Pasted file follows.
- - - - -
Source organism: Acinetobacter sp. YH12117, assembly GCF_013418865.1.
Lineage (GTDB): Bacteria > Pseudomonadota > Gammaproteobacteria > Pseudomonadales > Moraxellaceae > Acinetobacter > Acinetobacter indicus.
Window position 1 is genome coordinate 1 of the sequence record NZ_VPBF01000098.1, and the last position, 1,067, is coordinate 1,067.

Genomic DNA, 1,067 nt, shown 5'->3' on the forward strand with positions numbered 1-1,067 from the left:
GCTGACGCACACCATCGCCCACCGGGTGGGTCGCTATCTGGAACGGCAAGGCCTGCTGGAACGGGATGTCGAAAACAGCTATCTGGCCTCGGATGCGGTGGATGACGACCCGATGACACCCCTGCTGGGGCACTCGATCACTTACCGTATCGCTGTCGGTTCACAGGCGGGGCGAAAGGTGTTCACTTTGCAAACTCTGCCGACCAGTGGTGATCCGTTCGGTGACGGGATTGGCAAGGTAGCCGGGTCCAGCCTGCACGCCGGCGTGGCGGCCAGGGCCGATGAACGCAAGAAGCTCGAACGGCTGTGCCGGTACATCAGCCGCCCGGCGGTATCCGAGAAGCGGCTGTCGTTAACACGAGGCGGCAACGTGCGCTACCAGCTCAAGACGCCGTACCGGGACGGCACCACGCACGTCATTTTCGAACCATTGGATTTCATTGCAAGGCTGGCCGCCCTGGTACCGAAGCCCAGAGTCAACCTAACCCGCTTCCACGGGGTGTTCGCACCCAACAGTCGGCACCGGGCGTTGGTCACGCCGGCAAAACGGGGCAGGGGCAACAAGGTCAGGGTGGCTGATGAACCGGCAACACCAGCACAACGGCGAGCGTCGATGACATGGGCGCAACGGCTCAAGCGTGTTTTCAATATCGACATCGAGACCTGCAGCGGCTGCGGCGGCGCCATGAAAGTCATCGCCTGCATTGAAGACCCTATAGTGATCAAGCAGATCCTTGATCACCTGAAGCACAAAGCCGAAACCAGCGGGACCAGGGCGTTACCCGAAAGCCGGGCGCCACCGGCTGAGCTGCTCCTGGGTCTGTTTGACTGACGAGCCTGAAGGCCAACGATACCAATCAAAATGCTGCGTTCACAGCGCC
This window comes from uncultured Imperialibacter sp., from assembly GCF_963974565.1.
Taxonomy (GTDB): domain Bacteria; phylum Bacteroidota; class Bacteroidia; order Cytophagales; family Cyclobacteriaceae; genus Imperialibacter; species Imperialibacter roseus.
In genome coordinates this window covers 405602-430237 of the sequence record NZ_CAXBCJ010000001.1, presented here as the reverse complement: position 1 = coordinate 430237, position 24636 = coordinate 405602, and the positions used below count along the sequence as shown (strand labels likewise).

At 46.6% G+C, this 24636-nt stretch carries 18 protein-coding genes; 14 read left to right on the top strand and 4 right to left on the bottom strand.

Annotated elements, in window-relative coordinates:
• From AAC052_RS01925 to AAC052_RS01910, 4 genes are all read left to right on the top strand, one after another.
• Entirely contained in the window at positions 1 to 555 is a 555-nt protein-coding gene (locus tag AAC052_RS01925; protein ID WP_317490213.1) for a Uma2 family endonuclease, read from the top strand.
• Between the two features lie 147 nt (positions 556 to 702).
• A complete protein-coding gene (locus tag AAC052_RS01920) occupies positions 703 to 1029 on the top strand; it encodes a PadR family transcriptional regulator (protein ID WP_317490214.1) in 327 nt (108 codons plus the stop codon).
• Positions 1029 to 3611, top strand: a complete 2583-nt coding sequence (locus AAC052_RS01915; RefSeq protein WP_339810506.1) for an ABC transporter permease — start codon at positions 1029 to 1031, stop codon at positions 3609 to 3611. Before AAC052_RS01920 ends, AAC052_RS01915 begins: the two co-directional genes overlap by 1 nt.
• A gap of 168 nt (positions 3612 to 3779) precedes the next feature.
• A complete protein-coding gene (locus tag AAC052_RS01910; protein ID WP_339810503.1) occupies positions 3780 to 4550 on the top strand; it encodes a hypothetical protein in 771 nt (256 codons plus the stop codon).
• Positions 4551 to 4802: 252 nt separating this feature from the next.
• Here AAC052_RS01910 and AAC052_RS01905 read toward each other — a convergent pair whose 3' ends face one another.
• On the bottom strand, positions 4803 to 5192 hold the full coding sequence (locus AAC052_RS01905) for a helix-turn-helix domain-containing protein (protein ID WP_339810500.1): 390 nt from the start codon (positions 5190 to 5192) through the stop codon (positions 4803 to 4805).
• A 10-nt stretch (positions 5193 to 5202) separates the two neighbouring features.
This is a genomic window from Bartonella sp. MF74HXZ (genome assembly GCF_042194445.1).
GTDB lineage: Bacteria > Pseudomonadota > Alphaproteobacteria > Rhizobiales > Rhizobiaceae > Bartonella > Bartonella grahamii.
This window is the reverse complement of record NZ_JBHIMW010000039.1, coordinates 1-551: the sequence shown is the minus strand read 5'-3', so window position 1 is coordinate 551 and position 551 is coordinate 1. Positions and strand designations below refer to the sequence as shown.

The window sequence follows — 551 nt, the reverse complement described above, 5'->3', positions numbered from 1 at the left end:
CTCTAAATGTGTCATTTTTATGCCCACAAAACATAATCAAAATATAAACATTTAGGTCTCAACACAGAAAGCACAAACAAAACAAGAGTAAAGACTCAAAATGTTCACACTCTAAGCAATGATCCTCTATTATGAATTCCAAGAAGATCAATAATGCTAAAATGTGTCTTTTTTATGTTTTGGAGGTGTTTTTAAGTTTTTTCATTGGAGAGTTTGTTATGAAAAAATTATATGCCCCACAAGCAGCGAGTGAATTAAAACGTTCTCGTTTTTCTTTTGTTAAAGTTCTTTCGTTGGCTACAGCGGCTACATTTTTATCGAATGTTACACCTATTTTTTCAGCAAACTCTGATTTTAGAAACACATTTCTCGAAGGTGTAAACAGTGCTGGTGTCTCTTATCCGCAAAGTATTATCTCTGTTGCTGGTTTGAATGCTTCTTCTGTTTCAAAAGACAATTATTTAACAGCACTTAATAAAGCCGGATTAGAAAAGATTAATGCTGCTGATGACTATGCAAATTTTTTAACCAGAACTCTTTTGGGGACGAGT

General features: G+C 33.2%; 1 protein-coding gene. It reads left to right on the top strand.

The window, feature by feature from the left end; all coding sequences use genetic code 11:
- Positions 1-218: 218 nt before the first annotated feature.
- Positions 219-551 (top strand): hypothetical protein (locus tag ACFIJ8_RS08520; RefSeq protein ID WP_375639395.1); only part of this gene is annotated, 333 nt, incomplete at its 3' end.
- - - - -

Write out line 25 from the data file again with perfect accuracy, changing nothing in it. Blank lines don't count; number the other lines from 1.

The window sequence follows — 551 nt, the reverse complement described above, 5'->3', positions numbered from 1 at the left end: